Another great movement that trains core balance and strengthens abdominal muscles. A strong core and balance supports numerous everyday movements on a large scale. This is especially important as we age, as balance training prevents falls, the number cause of injury in seniors.
- Start with feet in a slightly staggered stance and shit your weight to the foot that is in front
- Raise the opposite arm, while placing the other hand on your hip or at your hip
- Slowly hinge forward while raising the back leg. As you lower your torso, keep the back straight and the straight arm and leg in the same plane
- Slowly and with control, tilt the body back to starting position
This is one rep for one side
Swiss Ball Reverse Hip Raise
Purpose: Leg strength and stability, train balance, core strength and stabilization, and teaching multiple muscle groups to work together
Area/Muscles Worked: Spinal erectors, glutes, hamstrings, shoulders, and abdominal muscles
Real Life Application: All activities that require balance. Core strength and stabilization improves general functioning and all movements found in life.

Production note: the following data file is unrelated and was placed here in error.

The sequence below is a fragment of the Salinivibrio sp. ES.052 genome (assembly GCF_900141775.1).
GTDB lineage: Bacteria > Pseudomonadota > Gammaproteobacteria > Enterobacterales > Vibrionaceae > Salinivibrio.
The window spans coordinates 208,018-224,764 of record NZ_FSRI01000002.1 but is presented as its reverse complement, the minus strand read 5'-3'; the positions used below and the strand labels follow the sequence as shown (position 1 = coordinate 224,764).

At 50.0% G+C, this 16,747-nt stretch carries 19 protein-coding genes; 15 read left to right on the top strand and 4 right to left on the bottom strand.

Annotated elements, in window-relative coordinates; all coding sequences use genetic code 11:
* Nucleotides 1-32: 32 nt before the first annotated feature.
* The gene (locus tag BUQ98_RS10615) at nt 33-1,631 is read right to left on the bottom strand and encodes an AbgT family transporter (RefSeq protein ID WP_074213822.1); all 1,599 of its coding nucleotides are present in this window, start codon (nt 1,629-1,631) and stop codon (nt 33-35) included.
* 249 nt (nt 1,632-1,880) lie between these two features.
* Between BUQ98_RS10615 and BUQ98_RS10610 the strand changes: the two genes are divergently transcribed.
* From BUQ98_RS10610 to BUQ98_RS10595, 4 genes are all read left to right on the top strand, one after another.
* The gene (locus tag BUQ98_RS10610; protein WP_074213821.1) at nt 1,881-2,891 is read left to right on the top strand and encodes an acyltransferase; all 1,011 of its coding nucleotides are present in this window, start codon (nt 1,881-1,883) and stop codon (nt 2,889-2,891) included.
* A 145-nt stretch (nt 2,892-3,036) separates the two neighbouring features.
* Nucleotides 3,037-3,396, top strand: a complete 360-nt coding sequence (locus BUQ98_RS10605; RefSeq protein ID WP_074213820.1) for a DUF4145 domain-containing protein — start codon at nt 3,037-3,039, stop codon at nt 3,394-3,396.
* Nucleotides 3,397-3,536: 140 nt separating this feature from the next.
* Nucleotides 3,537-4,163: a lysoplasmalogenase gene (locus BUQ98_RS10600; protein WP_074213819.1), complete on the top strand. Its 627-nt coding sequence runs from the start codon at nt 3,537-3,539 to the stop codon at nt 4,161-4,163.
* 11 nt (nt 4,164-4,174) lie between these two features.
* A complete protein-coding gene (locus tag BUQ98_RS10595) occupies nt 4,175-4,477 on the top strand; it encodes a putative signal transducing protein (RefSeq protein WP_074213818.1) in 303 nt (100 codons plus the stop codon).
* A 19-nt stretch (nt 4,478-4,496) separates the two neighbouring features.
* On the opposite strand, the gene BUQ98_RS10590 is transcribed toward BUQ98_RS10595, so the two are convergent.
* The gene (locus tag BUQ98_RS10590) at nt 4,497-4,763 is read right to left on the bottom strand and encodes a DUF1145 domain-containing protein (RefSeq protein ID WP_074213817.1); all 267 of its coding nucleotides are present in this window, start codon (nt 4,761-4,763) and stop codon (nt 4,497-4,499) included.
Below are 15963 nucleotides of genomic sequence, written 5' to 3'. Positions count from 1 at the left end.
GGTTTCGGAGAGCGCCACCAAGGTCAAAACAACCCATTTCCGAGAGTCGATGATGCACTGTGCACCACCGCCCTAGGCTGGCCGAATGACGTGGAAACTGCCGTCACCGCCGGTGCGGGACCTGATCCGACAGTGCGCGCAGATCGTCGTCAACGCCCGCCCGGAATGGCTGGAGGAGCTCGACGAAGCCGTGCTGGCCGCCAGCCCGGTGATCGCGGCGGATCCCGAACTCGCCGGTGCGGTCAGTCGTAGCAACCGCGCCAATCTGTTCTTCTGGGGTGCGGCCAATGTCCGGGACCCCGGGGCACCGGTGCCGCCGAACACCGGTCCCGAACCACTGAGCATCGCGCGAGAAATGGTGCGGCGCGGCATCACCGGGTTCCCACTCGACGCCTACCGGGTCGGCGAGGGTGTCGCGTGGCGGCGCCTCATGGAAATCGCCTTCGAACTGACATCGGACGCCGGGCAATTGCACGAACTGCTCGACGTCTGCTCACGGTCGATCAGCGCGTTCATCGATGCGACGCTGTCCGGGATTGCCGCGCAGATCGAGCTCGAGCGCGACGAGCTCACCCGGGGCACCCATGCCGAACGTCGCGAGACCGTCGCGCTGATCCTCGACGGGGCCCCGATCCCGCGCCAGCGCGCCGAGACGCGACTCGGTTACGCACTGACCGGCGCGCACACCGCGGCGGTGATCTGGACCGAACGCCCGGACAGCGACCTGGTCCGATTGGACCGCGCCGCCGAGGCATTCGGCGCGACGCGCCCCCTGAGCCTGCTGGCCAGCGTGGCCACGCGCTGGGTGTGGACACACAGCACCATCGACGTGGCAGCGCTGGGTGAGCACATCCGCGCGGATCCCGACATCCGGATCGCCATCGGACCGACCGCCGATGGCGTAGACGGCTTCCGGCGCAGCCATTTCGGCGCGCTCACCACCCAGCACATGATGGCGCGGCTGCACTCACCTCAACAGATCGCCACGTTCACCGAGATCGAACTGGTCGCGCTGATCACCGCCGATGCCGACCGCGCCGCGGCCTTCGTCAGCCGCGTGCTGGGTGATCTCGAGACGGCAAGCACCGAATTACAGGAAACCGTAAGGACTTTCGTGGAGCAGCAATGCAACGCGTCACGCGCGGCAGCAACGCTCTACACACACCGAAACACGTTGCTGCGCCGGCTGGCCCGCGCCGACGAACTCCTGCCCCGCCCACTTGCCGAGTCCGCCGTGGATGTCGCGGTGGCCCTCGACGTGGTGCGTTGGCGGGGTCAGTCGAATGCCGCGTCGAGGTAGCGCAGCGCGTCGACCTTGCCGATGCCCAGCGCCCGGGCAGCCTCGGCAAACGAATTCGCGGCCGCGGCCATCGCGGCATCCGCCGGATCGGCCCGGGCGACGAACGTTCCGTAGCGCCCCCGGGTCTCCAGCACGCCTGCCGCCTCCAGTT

- Lie on a Swiss ball and place your hands on the floor
- Keep your core tight and lift both legs up until they are parallel to the floor
- Hold this position for a few seconds
- Return to start
This is one rep
Purpose: Boost power, build balance, improve endurance and cardiovascular strength, improve lower body speed, and increase flexibility.
Area/Muscles Worked: Gluteus maximus, ab muscles, quadriceps, gastrocnemius, soleus, hip abductors, hip adductors, tibialis anterior, and core stabilization.
Real Life Application: Walking, running, leg strength for any activity, cardiovascular strength for heart health, and endurance to perform any task.
- Stand straight and place your feet a hip width apart
- Look straight ahead and keep your arms hanging at your sides
- Jump or march (if jumping is too intensive for you) alternating from one foot to the other and as you do that, lift the knees up towards the core, try to lift as high as you can with control, not allowing them flop aimlessly
- Allow your arms to follow the same motion
As you get more fit, begin jumping instead of marching
There are many other functional movements and the assessment portion in the previous chapter will help you identify your main movement issues that will help you to choose and work on moves that will improve these areas of your functionality.
Form is everything when it comes to any of these functional movements so be sure to understand and practice proper form. A personal trainer or demonstration videos will help.
Functional training is a wonderful way to improve your strength and general ability in all you do in your every day life.
Get started today!